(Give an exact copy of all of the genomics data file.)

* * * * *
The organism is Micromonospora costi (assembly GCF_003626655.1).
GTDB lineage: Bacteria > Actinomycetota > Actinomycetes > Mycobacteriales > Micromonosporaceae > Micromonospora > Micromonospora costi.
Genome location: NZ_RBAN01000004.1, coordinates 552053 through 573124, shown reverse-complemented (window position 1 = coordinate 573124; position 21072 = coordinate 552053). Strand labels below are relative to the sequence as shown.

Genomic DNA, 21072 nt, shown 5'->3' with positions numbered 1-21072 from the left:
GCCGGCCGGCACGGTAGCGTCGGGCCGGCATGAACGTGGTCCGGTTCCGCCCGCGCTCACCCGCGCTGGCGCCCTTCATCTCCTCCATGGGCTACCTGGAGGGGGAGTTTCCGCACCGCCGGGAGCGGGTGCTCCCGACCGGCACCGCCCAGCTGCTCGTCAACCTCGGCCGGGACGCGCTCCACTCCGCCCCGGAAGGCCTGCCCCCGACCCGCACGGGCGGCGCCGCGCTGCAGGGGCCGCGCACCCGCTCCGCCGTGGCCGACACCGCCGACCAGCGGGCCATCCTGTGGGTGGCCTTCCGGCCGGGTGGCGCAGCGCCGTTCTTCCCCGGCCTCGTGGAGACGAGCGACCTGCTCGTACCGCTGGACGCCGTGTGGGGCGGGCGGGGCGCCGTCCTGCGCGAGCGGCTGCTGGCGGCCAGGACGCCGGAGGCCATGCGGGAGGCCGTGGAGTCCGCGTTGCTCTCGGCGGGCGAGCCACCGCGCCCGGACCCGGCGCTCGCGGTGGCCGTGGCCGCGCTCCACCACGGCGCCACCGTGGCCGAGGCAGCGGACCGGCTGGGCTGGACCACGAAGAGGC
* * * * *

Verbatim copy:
The organism is Micromonospora costi (assembly GCF_003626655.1).
GTDB lineage: Bacteria > Actinomycetota > Actinomycetes > Mycobacteriales > Micromonosporaceae > Micromonospora > Micromonospora costi.
Genome location: NZ_RBAN01000004.1, coordinates 552053 through 573124, shown reverse-complemented (window position 1 = coordinate 573124; position 21072 = coordinate 552053). Strand labels below are relative to the sequence as shown.

Genomic DNA, 21072 nt, shown 5'->3' with positions numbered 1-21072 from the left:
GCCGGCCGGCACGGTAGCGTCGGGCCGGCATGAACGTGGTCCGGTTCCGCCCGCGCTCACCCGCGCTGGCGCCCTTCATCTCCTCCATGGGCTACCTGGAGGGGGAGTTTCCGCACCGCCGGGAGCGGGTGCTCCCGACCGGCACCGCCCAGCTGCTCGTCAACCTCGGCCGGGACGCGCTCCACTCCGCCCCGGAAGGCCTGCCCCCGACCCGCACGGGCGGCGCCGCGCTGCAGGGGCCGCGCACCCGCTCCGCCGTGGCCGACACCGCCGACCAGCGGGCCATCCTGTGGGTGGCCTTCCGGCCGGGTGGCGCAGCGCCGTTCTTCCCCGGCCTCGTGGAGACGAGCGACCTGCTCGTACCGCTGGACGCCGTGTGGGGCGGGCGGGGCGCCGTCCTGCGCGAGCGGCTGCTGGCGGCCAGGACGCCGGAGGCCATGCGGGAGGCCGTGGAGTCCGCGTTGCTCTCGGCGGGCGAGCCACCGCGCCCGGACCCGGCGCTCGCGGTGGCCGTGGCCGCGCTCCACCACGGCGCCACCGTGGCCGAGGCAGCGGACCGGCTGGGCTGGACCACGAAGAGGC